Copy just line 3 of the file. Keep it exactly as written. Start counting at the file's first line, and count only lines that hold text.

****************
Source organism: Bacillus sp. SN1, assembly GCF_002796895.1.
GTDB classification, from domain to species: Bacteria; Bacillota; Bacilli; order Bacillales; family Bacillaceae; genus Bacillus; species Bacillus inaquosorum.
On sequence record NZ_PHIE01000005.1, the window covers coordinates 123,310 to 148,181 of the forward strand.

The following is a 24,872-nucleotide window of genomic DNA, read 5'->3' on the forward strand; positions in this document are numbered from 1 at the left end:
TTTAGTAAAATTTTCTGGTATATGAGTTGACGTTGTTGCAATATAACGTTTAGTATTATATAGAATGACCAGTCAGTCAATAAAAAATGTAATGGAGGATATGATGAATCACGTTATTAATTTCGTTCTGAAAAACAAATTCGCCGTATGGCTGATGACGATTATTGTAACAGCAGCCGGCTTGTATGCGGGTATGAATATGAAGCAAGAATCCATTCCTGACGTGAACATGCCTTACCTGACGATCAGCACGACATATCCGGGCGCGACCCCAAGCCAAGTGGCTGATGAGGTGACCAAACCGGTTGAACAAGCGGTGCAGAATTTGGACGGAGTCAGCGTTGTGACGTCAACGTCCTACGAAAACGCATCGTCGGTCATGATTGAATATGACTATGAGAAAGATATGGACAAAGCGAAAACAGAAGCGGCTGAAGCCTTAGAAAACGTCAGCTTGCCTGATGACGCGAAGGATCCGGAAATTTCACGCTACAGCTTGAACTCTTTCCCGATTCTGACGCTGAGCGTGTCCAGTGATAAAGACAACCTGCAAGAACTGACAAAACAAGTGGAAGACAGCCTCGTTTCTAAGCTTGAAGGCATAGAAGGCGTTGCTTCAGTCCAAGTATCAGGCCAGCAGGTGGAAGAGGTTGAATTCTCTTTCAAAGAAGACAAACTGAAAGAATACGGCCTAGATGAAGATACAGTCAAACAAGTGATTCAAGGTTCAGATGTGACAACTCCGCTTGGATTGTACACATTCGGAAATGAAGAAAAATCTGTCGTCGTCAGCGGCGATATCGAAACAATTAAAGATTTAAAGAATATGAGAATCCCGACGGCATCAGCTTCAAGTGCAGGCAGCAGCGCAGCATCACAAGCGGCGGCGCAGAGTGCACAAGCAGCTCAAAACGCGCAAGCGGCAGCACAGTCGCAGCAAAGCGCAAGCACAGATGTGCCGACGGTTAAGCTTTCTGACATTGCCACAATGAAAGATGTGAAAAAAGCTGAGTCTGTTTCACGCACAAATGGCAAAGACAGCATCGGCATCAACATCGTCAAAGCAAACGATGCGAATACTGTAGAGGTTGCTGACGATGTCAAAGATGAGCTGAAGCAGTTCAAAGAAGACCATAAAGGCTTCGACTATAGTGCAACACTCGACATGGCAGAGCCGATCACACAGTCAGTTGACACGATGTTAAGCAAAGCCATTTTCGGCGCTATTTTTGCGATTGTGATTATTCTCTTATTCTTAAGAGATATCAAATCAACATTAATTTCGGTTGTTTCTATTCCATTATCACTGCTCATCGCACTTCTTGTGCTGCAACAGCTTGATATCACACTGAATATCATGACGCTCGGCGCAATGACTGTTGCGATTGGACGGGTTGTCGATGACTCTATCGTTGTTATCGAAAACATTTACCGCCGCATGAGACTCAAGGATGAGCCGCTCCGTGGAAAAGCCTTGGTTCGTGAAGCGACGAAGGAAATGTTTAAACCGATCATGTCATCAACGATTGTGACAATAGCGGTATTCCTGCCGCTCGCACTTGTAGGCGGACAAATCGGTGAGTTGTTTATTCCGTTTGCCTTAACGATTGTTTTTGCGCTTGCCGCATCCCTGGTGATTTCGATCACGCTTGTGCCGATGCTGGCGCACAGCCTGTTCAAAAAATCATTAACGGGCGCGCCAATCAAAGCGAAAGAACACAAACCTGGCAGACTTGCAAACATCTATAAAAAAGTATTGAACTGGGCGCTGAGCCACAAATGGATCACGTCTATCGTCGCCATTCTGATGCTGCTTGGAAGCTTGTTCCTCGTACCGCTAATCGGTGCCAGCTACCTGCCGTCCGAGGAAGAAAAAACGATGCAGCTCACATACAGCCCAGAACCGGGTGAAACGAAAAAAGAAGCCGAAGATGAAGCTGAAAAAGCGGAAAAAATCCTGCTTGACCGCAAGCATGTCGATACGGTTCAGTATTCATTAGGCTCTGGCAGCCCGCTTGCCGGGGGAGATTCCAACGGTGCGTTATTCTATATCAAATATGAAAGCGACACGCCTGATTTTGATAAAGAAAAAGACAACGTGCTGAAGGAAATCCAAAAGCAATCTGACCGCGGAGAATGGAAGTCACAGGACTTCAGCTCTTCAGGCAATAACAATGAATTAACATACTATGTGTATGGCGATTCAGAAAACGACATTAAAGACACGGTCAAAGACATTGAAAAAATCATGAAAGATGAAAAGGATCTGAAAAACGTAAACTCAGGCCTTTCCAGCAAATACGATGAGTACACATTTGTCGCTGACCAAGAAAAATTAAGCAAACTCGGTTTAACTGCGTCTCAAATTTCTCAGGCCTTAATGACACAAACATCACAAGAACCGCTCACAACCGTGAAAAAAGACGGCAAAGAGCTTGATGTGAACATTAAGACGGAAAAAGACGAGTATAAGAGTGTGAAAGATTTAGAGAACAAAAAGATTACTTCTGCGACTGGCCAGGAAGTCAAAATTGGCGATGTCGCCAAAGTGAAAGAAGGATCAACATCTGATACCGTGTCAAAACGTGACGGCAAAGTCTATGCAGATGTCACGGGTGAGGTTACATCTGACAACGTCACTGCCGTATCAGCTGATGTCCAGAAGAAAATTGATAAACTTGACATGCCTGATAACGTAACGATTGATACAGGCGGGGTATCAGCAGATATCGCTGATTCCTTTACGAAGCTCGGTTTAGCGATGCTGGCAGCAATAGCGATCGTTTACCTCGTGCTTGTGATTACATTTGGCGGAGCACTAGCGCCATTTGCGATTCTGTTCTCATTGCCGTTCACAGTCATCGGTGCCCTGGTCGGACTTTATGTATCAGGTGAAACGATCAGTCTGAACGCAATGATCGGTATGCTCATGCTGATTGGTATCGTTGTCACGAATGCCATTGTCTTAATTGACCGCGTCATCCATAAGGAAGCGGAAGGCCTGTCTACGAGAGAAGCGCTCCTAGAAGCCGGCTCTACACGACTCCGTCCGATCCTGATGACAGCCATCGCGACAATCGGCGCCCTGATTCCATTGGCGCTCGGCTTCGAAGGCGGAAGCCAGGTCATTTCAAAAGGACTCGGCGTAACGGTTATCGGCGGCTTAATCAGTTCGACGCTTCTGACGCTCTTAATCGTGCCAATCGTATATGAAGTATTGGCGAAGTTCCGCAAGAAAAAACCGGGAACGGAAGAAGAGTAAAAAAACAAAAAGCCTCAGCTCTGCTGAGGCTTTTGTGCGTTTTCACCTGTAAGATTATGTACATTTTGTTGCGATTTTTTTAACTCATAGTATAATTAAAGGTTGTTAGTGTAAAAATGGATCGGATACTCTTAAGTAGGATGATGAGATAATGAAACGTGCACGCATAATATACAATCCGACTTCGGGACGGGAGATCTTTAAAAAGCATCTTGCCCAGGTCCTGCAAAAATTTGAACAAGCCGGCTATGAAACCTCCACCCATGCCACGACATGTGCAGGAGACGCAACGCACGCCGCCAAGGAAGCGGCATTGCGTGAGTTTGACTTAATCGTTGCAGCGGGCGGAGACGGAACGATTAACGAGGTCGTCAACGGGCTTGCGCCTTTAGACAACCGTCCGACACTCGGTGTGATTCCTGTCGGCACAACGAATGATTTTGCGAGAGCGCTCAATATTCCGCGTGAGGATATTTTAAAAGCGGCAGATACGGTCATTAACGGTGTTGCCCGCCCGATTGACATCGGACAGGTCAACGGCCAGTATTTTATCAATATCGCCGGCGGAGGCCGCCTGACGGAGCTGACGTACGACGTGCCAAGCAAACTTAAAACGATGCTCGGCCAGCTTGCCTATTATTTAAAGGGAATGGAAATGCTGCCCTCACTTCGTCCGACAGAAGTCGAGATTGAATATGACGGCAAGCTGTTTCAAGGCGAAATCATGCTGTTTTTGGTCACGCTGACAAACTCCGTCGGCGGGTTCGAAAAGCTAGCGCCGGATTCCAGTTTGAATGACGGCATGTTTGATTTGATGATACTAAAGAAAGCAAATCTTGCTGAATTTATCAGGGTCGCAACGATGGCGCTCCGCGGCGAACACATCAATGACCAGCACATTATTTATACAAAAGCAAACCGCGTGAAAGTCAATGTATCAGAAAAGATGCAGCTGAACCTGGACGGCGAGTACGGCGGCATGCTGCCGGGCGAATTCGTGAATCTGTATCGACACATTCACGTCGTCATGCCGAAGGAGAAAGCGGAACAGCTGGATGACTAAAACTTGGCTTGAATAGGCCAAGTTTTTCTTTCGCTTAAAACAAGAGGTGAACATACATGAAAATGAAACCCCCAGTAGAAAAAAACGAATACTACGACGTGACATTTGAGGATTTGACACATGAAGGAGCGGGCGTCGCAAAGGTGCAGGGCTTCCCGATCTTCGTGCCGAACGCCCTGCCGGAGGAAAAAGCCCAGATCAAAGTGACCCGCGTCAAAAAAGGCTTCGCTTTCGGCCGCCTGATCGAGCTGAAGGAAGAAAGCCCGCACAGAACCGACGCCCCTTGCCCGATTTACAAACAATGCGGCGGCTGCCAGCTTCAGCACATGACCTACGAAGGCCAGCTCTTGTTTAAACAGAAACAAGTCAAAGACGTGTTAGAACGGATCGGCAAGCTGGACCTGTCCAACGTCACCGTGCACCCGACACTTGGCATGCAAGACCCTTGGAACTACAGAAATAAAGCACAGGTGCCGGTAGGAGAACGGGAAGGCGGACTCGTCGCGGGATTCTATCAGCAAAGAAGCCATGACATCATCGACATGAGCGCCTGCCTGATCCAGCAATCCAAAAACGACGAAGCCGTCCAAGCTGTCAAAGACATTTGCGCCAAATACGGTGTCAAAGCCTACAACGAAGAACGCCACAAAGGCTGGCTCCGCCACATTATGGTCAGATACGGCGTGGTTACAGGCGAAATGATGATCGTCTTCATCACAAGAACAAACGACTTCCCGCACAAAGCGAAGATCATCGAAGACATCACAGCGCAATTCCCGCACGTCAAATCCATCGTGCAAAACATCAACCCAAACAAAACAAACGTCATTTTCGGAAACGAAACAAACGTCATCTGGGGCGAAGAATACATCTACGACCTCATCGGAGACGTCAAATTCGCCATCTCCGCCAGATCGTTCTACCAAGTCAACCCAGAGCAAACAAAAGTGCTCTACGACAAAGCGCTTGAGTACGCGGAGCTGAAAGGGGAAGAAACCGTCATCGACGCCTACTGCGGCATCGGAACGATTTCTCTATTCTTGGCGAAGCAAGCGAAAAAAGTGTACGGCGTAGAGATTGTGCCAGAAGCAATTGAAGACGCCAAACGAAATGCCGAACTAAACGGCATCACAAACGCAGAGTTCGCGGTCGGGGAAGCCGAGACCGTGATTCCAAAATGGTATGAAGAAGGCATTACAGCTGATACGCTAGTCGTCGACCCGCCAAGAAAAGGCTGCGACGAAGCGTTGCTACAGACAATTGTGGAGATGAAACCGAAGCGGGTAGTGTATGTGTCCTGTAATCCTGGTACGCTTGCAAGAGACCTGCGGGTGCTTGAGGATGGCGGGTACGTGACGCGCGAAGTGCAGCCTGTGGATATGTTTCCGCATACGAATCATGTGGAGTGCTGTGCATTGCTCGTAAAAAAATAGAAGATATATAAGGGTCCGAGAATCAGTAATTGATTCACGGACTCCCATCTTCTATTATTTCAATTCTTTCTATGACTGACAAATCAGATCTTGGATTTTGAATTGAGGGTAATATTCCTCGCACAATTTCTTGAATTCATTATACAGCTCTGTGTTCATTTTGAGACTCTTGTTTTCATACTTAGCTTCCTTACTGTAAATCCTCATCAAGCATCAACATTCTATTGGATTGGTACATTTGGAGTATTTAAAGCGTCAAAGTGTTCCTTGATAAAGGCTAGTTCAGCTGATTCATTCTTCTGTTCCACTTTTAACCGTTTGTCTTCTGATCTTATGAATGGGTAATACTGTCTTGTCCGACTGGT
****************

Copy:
On sequence record NZ_PHIE01000005.1, the window covers coordinates 123,310 to 148,181 of the forward strand.